Ask your doctor to check on whatâs causing your cough.
What Is A Heart Attack
Heart attack signs and symptoms in men and women: Chest pain or discomfort Shortness of breath Pain or discomfort in the jaw, neck, back, arm, or shoulder Feeling nauseous, light-headed, or unusually tired.
A heart attack, also called a myocardial infarction, happens when a part of the heart muscle doesnt get enough blood.
The more time that passes without treatment to restore blood flow, the greater the damage to the heart muscle.
Coronary artery disease is the main cause of heart attack. A less common cause is a severe spasm, or sudden contraction, of a coronary artery that can stop blood flow to the heart muscle.
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Women And Heart Attack Warning Signs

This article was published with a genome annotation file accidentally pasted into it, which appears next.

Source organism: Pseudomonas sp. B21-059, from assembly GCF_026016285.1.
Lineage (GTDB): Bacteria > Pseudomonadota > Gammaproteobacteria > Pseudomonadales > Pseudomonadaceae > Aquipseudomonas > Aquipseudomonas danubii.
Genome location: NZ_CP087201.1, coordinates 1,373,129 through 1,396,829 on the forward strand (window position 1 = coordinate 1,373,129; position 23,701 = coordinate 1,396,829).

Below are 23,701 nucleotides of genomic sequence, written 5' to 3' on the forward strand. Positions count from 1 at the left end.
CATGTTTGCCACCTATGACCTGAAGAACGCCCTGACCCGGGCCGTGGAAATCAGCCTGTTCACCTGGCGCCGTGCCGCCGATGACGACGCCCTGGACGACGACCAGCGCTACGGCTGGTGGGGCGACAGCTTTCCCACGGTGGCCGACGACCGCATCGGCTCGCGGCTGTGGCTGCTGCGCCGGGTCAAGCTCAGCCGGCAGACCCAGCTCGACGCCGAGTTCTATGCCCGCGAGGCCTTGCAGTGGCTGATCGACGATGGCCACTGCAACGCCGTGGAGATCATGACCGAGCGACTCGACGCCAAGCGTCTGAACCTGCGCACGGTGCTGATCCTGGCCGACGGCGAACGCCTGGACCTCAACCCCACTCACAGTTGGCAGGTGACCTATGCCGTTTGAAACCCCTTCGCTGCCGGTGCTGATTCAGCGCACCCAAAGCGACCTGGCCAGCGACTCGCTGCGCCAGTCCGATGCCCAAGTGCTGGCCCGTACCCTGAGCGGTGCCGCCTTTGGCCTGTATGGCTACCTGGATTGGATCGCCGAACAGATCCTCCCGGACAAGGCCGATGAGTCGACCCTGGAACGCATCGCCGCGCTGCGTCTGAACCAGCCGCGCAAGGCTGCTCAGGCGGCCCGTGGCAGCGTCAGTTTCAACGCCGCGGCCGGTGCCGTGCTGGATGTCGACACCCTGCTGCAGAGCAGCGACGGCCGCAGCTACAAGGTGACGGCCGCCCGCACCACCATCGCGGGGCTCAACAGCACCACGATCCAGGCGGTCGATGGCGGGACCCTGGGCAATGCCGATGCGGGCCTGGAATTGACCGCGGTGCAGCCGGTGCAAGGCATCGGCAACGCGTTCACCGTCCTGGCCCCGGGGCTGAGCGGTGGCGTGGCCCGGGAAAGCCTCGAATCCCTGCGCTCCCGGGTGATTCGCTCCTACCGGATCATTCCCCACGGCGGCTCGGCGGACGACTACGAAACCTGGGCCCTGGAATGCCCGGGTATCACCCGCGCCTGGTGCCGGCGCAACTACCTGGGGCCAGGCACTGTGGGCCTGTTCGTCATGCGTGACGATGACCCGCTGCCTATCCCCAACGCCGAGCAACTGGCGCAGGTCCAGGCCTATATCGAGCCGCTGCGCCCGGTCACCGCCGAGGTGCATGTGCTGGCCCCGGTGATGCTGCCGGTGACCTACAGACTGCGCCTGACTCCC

Women may experience any of the heart attack warning signs. However, they can sometimes experience heart attacks slightly differently to men:
- the pain is more likely to spread as far as the shoulders, neck, abdomen and even the back
- the pain may feel more like indigestion and not be consistent
- there may not be pain but unexplained anxiety, nausea, dizziness, palpitations and cold sweat
Women may also experience unexplained tiredness prior to developing other heart attack symptoms.
Our Approach To Early Heart Attack Care
CAMC wants you to know the signs, symptoms and risks of a heart attack, and how to respond if you or someone you know exhibits these symptoms.
People with heart attack symptoms should be evaluated in an emergency department. CAMCs doctors, nurses and staff in our emergency departments are trained to respond quickly to heart attack symptoms and provide the care they need.
If you suspect that you or someone you know may be having a heart attack: